The other day I was cleaning out my room in preparation for my departure home. On the desk buried underneath my graded assignments and matriculation information were several American dollar bills that I had brought over as emergency cash when I first arrived. It had been a while since I saw George Washington’s face on a crisp bill; as I was more used to Adam Smith and Robert the Bruce when handling money. I picked it up and held it for a while. It felt strange, coarse and stiff; not like the paper thin Pound Sterling I had been using all this time. I was feeling things I had never felt before; a strange disconnect from the United States and for some reason sensing that when I return, I will be a stranger in my own home.

My friends from back home talk to me with an increasing urgency, wishing me a safe flight back to the United States and inviting me to a night out in New Paltz or Albany. In my communication with them I sometimes slip into British colloquialisms like “flat”, “Chips”, “Taking the Piss”, etc. I don’t do this to flaunt my worldliness; it’s just something that’s happened as a result of interacting with people from the UK every single day. Just as easily as I’ve forgotten what my national currency looks like, so too have I adopted the words of another culture.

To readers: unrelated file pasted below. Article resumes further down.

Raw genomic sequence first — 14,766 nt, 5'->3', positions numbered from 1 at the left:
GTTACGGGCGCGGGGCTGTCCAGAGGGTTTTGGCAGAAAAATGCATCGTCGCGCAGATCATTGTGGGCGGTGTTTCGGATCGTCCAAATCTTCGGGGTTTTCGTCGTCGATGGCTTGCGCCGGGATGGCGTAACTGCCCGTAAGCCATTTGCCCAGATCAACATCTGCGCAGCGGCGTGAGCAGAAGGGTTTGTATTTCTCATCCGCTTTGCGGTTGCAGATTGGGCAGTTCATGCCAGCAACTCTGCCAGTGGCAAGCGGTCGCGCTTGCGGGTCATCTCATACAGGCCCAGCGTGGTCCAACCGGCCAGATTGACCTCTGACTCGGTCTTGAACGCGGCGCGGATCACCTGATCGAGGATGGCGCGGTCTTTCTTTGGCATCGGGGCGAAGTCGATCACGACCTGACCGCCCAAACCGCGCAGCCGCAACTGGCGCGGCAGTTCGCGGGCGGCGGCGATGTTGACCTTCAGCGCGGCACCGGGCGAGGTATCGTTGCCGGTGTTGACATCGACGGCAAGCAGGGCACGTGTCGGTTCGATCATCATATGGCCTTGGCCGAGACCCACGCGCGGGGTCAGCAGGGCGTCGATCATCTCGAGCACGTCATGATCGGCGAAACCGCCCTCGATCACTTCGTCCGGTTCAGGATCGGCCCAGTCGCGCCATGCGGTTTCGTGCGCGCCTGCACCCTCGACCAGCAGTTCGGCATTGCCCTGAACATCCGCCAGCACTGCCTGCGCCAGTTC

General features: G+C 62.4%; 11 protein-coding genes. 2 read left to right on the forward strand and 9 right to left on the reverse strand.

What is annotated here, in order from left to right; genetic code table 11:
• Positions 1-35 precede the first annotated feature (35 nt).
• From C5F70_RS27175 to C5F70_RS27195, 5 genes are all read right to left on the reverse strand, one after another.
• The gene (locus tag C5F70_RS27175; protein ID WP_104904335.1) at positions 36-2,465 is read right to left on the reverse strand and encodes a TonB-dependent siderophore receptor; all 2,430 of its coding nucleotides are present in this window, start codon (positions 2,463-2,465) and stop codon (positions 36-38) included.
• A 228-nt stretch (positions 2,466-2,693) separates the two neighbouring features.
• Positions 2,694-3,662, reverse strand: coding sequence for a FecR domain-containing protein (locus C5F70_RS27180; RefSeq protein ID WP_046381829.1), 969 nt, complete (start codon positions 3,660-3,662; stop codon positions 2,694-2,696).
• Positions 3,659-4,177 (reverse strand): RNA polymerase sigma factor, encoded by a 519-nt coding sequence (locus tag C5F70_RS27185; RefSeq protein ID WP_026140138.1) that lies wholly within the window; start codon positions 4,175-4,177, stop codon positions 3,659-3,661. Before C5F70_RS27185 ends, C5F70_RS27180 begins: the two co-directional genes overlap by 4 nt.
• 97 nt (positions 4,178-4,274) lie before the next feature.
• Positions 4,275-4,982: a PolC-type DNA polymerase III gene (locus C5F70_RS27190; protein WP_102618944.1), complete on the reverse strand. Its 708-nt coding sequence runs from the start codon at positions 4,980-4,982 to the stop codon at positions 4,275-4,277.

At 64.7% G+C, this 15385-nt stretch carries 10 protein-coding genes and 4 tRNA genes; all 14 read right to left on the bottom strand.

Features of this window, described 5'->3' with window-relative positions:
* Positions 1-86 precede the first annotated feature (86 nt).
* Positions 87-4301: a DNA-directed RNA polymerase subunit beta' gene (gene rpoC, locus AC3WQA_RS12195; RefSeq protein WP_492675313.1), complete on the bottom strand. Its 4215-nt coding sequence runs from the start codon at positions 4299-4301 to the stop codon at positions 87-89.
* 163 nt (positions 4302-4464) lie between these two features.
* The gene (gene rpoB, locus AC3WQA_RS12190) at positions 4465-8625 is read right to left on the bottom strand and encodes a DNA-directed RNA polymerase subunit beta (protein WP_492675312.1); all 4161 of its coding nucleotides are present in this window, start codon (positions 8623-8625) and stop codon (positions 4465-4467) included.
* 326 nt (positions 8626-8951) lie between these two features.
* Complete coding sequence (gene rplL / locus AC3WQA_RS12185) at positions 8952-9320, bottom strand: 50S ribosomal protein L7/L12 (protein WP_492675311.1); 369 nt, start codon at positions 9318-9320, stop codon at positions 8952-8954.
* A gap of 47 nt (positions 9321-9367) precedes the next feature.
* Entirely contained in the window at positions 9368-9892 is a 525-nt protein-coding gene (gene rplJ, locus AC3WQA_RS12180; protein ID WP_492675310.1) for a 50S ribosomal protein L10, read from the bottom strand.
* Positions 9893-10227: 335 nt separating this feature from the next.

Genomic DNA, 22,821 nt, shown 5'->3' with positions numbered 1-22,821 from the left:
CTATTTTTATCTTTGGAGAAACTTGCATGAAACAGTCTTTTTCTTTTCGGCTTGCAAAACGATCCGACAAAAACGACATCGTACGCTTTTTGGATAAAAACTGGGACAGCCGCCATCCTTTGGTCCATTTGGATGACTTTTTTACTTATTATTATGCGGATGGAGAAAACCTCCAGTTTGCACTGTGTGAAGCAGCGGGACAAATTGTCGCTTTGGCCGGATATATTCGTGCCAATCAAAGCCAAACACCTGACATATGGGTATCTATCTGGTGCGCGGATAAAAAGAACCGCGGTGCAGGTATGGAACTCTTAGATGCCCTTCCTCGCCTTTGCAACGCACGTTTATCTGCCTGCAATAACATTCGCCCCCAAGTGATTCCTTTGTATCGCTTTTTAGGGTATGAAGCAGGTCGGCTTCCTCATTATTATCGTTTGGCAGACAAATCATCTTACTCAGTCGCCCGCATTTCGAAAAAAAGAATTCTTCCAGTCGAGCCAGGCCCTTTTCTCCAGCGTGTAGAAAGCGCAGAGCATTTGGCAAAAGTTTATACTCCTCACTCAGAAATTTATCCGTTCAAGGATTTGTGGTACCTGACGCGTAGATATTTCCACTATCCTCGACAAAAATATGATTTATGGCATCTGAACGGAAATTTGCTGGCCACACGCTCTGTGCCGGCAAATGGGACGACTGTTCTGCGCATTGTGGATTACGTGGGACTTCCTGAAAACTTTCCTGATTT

When I said I was bringing home “Souvenirs” I did not expect to bring home the Scottish mentality to life, but here I am with a few days to go feeling more attached to Scotland and its people more and more. I don’t really know what the future has in store for me when I return, but what I do know is that my experience here has shaped me into a new person. I’ve become someone who has seen the world from a different perspective and force to look at his own culture through another and as a result has become slightly distant from his nationality; save the New York accent. I’m going to miss my friends here and the nights we’ve spent going to pubs and visiting castles. I’m especially going to miss my UK and European friends who’ve welcomed me into their lives with open arms and were willing to show me how to live life day by day. As for now I’m off to do some house cleaning and throw out the clutter of a semester abroad, but I am making sure that my final days here are lived to their fullest.

Entry 3: In the Crowd-written 9/28/09

We all remember our first college party, the feeling of anticipation hoping to make new friends while enjoying the evening as we look ourselves over in the mirror hoping to give off a good first impression. Now fast-forward a year or so, your socializing gets you a throng of friends and you’ve gone to ‘80’s Night enough times to know every song by heart and you never go alone, but suddenly you are dropped someplace entirely new, with a different culture, people and none of your friends to give you that extra boost of confidence. Meeting new people in Scotland your first time abroad might at first appear challenging, but as long as you be yourself, be confident and are willing to try new things, you can make the transition into the Dundee social scene easy and fun!